First, our findings significantly expand the literature on affective bursts recognition during childhood. They comfort, with a different population and material, the results published by Matsumoto et al.47, Chronaki et al.27 and Allgood and Heaton48, who reported an improvement in vocal affect recognition between 5 and 10 years of age. In contrast, Sauter et al.29 did not observe any developmental differences in this age range, except for the emotion surprise, when participants had to categorize short vocalizations such as screams or laughers. In this latter study, which had a much smaller sample size, the young participants displayed very high accuracy, leaving little room for improvement. Maybe the stimuli employed appeared exaggerated and were therefore recognized better by younger children; the same participants had more difficulty identifying emotion from single-words (digits) inflected speech and, in this case, a difference between younger and older participants was apparent. This concurs to establish that maturation of affective voice processing takes place during childhood, although further investigation would be needed to characterize the acoustical parameters that facilitate emotion recognition by young children. It must be noted that the stimuli used in our study, taken from the Montreal Affective Voices database, have been validated for their ecological value, their reliability and for yielding similar intensity judgments as emotional stimuli from standard databases of facial and bodily expressions55.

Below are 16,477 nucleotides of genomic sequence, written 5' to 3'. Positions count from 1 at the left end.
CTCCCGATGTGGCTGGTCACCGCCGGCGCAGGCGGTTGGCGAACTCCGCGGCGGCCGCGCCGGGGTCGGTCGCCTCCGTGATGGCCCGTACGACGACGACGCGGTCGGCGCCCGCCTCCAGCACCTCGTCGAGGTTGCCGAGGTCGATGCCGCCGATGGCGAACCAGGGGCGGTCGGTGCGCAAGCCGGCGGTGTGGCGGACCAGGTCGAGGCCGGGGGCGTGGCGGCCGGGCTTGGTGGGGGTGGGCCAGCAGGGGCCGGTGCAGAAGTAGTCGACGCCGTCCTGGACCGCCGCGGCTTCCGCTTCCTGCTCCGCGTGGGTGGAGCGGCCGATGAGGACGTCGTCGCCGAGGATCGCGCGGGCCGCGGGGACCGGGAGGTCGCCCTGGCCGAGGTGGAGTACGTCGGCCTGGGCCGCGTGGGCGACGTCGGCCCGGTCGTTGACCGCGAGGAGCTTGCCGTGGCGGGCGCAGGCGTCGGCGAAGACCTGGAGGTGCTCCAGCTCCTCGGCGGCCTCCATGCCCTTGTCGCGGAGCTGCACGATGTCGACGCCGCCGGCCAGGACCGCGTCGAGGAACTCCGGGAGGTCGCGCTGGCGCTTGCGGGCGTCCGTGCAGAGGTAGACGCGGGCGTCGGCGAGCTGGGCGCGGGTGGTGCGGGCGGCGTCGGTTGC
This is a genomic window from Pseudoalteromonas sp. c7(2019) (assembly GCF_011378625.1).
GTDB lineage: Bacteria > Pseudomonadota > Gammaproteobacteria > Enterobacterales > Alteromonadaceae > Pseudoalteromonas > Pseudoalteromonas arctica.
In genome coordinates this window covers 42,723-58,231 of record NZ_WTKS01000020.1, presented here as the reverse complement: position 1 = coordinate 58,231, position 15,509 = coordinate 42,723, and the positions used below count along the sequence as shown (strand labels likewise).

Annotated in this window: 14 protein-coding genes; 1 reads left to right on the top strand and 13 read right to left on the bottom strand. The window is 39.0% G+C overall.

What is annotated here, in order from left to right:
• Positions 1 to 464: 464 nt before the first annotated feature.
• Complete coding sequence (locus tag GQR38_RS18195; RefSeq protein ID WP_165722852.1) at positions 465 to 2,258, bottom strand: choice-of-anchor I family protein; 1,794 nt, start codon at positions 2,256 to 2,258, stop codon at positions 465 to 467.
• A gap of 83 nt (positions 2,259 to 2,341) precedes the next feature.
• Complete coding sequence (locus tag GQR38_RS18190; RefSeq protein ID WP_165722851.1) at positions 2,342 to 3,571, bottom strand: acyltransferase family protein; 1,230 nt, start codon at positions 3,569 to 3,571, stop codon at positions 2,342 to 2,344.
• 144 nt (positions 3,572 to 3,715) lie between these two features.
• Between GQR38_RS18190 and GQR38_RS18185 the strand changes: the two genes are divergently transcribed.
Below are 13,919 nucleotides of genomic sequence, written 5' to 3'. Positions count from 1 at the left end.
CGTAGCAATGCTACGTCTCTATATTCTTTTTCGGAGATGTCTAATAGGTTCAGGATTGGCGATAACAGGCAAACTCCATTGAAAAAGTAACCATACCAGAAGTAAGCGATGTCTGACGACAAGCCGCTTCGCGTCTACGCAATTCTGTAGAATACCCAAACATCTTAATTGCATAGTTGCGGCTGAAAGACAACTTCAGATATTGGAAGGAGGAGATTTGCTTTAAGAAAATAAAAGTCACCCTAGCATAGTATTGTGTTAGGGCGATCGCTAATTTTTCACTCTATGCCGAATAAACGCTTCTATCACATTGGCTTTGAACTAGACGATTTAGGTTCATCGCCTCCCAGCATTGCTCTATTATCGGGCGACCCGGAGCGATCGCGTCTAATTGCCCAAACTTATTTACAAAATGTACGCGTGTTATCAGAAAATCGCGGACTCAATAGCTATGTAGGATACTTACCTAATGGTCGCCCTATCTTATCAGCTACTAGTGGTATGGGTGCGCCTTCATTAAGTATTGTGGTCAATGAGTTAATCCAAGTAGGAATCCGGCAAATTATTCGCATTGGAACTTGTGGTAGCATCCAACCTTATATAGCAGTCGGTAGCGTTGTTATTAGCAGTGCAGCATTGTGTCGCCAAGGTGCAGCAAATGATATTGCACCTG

In addition, here we show that the improvement in vocal affect recognition continues beyond childhood into adolescence, and we are able to model this trajectory. Such protracted development is unlikely to be linked to age-related changes in the processing of low-level acoustic cues that differs across emotions. Indeed, the ability to process frequency variations or pitch, which differentiate these emotions49,56, has been reported to be adult-like in children aged about 557. Nonetheless, late development has been also observed in other aspects of voice processing: Mann et al.58 reported that the ability to recognize familiar voices and to form new memories of voices improved until 14 years of age. Some studies investigating sentence prosody recognition also suggest an improvement during adolescence: pooling together data from several studies using one of the most standardized measures of receptive nonverbal communication34 and its version using children voices as stimuli (DANVA2-CP), points towards a linear improvement in affective prosody identification between 4 and 19 years Table 259. This is in agreement with a recent study showing that 13–15 years old were outperformed by adults for the recognition of affective sentence prosody, even more so in the more difficult condition of decoding emotion from sentences spoken by children60. It is also consistent with a study using sentences with non-words, i.e. mimicking phonological and morphosyntactic properties of language but without distinguishable semantic information and showing that 11–13 years old children performed much worse than adults, for recognizing emotions from stimuli derived from their native (English) as well stimuli from a foreign languages46. In this study, however, the 11–13 years old were not better than 8–10 years old, therefore suggesting no development during late childhood. It may be that the small sample size would have prevented the observation of small differences in performance between 10 and 13 years old; indeed our data show that the maturation curve is less steep than in early childhood. In addition, it is possible that the context of being exposed to pseudo-sentences from different languages adds another level of complexity, which might impact more the pre-and early adolescents, who may automatically search for meaning and thereby be distracted from the task. Indeed it has been shown that when other contextual information is present, young children, but also 13-years old individuals, tend to rely less on prosody and more on semantic information than adults to infer the speaker’s emotion32. This might explain differences between studies, but also reflect the fact that vocal emotion discrimination might still be difficult at the beginning of adolescence. The choice of stimulus material and confounds related to different linguistic materials might also explain while some individual studies using sentences as stimuli have reported no change in prosody processing beyond late childhood4,5,28.